This one is about is not for the faint of heart...there is some language and off color humor...but it is hilarious...and SOOOOO true about family holidays.
Every single one of us sat in the living room and howled our way through this one.

And there you have it...our newest tradition so far.  I can tell you that we've loved this idea, and it has brought us together in the same room of our house during this busy time of the season for 30 minutes -2 hours each night...and that's what memories are made of.

Warm and wonderful holiday wishes for all of your in the blogging world this year!

Tuesday, December 6, 2011

Cold Mountain with My Students - The Final Discussion

I was about 5 minutes late for our final discussion of Cold Mountain, and by the time I arrived, my students had already discussed the book and come to a consensus that they didn't like it.

I wasn't surprised.

I asked them if they had to come up with one reason why they didn't like this book, what would it be.
Every single one of them said their #1 problem with the book was the end.
Their #2 problem with the book is the long descriptive paragraphs about everything, especially the mountain terrain, the foliage, the sky, the stars, etc.

The rest of our discussion was focused on these two complaints.

**It will be difficult for me to discuss the end without spoilers, but I'm gonna give it my best shot.**

My class is comprised of 12 traditional aged college students, and only 2 of them are male; the bottom line is they wanted a fairy tale ending.  They were mad at Frazier for putting Inman through all that he went through for essentially what they saw as nothing.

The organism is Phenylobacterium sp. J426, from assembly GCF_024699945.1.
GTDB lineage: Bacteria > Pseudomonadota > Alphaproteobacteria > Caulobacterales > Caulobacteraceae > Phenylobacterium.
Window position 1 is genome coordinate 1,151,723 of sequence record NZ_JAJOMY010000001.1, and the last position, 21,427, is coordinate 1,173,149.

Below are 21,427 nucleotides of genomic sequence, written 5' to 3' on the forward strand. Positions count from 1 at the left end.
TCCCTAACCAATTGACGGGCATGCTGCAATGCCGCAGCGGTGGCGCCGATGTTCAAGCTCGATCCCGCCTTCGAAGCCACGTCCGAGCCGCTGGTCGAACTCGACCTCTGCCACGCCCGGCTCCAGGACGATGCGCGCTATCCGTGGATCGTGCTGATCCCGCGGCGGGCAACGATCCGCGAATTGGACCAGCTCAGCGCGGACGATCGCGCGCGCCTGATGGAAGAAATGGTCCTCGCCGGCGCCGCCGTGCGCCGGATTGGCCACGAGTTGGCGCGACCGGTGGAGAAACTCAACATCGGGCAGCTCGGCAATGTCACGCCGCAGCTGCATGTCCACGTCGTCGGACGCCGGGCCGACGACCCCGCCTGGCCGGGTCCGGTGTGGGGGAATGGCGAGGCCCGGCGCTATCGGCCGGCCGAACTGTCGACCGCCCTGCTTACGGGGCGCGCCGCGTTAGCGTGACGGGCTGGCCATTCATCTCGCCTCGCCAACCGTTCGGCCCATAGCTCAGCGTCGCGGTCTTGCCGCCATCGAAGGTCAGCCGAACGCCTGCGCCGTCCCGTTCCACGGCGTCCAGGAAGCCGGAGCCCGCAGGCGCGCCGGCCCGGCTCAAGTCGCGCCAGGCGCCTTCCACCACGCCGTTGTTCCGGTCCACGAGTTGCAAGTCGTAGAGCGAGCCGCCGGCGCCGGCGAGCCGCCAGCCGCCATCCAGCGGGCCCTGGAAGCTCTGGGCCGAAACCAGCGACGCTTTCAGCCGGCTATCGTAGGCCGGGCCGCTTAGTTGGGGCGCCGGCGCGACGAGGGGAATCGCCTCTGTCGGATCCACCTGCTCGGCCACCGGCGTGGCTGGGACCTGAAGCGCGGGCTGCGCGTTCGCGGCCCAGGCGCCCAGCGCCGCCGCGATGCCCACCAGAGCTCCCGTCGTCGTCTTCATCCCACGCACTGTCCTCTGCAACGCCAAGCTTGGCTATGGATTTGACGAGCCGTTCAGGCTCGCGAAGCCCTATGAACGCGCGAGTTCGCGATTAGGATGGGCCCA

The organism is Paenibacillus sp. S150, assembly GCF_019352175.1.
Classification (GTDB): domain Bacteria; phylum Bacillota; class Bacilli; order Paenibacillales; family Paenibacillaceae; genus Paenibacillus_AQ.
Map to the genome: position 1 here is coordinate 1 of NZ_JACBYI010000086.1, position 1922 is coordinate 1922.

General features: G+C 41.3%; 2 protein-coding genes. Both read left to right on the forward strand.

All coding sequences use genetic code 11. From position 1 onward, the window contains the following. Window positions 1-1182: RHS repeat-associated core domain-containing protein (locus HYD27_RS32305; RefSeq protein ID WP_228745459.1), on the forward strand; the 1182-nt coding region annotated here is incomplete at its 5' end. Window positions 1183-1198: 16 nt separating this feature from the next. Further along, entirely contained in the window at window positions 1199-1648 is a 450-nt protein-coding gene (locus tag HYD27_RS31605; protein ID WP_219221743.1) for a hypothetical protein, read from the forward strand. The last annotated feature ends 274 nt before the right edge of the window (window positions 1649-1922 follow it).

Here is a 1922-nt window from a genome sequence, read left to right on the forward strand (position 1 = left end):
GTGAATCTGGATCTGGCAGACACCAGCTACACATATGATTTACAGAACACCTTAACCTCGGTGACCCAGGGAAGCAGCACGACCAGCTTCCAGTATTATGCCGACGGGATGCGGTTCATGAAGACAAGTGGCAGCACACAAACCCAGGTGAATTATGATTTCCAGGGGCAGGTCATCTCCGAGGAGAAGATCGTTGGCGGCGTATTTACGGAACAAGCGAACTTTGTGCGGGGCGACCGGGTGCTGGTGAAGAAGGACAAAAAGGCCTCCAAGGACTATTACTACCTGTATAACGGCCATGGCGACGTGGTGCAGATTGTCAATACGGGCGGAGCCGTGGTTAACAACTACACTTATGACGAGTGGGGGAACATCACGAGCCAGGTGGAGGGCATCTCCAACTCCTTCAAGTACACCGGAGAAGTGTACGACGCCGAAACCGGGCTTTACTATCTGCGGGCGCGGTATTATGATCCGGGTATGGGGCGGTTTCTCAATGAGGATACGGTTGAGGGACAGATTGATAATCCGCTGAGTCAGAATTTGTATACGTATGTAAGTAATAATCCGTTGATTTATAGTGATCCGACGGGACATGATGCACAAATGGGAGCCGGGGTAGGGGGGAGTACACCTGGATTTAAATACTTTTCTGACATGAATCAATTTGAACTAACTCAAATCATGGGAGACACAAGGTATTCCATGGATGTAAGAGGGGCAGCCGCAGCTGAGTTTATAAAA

And, when I say mad, I mean mad.
I stayed out of the discussion for about 30 minutes and just let them trash the author.  Then, I asked them to discuss what they knew about the Civil War.  That didn't take very long.  We discussed together aspects of the Civil War embedded in the novel such as faulty expectations, what it really means to "win" a war, lives lost,  those left behind, life afterwards, etc.  
Together from this discussion we concluded: 
War is not a football game with obvious winners and losers.
War hurts everybody.
No one was the same after the war that was supposed to last a few months lasted years and years.   Families were destroyed, lands lost, fortunes wasted, and the United States was changed forever.
We discussed details covered in the novel that substantiate these concepts.  

The climate of our classroom was very different at that point...
Could it be possible that Frazier was illustrating those very points with his ending?  Would it have made any sense at all for Inman and  Ada to walk off in the sunset in the end? 

Does it mean that their immediate response to the novel was wrong?
Heavens no.
We all begin with a personal response.  What I try to get my students to do is push past that personal response and dig into the text.  Step outside their comfort zone and really analyze what's happening...based on the TEXT, not just their emotions.  It takes a lot of practice to read a text this way.

Most of them have never been in the mountains of North Carolina...I have.  Frazier's descriptions are spot-on.  Here to me was an example of how prior knowledge affects the way a person reads a text.  No matter how pretty the words are, if you've never seen what's being described, or even if you've seen it but not really "looked at it," the description won't mean anything to the reader except as a bunch of words that get in your way.

Our students in America don't read enough.  And, when they do read, it's in an English classroom, and much of the time there, American students are reading (or SparkNoting) age old classics that they hate (Wuthering Heights) or beautiful classics that they are nowhere near ready to really comprehend due to a lack of life experience (The Awakening).  Imagine what we could do with texts like Frazier's in a history classroom...or science classroom...along with the English classroom?  What about in a political science or government class?  The possibilities are endless for promoting engaging discussion with real life examples instead of just reading the chapters of a textbook and answering the questions in the back, with a multiple choice test of facts rounding out the experience.  

For our last class meeting tomorrow, we will be discussing the movie as compared/contrasted to the book.  I'll let you know how it goes.